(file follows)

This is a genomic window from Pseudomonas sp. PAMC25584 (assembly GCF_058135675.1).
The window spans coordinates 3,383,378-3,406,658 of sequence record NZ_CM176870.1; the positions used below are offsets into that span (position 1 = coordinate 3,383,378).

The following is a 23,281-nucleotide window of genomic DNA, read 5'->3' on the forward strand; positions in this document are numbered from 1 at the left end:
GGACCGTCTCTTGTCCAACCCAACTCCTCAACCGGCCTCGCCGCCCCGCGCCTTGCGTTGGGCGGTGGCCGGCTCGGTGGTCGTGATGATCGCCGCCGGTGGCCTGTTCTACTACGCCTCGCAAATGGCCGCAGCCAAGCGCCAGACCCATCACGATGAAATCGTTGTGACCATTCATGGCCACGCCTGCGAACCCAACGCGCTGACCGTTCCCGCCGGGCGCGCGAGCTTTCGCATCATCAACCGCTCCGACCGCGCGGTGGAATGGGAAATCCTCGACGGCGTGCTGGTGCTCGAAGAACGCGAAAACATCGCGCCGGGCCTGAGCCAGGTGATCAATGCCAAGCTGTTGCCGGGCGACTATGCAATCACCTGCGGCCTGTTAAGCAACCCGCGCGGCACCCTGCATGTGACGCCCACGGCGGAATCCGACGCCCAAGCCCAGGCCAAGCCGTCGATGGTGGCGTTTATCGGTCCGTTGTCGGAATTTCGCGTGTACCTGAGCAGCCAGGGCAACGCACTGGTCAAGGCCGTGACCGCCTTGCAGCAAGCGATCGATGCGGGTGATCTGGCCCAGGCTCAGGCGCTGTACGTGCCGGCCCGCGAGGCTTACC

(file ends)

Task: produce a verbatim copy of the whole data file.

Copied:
This is a genomic window from Pseudomonas sp. PAMC25584 (assembly GCF_058135675.1).
The window spans coordinates 3,383,378-3,406,658 of sequence record NZ_CM176870.1; the positions used below are offsets into that span (position 1 = coordinate 3,383,378).

The following is a 23,281-nucleotide window of genomic DNA, read 5'->3' on the forward strand; positions in this document are numbered from 1 at the left end:
GGACCGTCTCTTGTCCAACCCAACTCCTCAACCGGCCTCGCCGCCCCGCGCCTTGCGTTGGGCGGTGGCCGGCTCGGTGGTCGTGATGATCGCCGCCGGTGGCCTGTTCTACTACGCCTCGCAAATGGCCGCAGCCAAGCGCCAGACCCATCACGATGAAATCGTTGTGACCATTCATGGCCACGCCTGCGAACCCAACGCGCTGACCGTTCCCGCCGGGCGCGCGAGCTTTCGCATCATCAACCGCTCCGACCGCGCGGTGGAATGGGAAATCCTCGACGGCGTGCTGGTGCTCGAAGAACGCGAAAACATCGCGCCGGGCCTGAGCCAGGTGATCAATGCCAAGCTGTTGCCGGGCGACTATGCAATCACCTGCGGCCTGTTAAGCAACCCGCGCGGCACCCTGCATGTGACGCCCACGGCGGAATCCGACGCCCAAGCCCAGGCCAAGCCGTCGATGGTGGCGTTTATCGGTCCGTTGTCGGAATTTCGCGTGTACCTGAGCAGCCAGGGCAACGCACTGGTCAAGGCCGTGACCGCCTTGCAGCAAGCGATCGATGCGGGTGATCTGGCCCAGGCTCAGGCGCTGTACGTGCCGGCCCGCGAGGCTTACC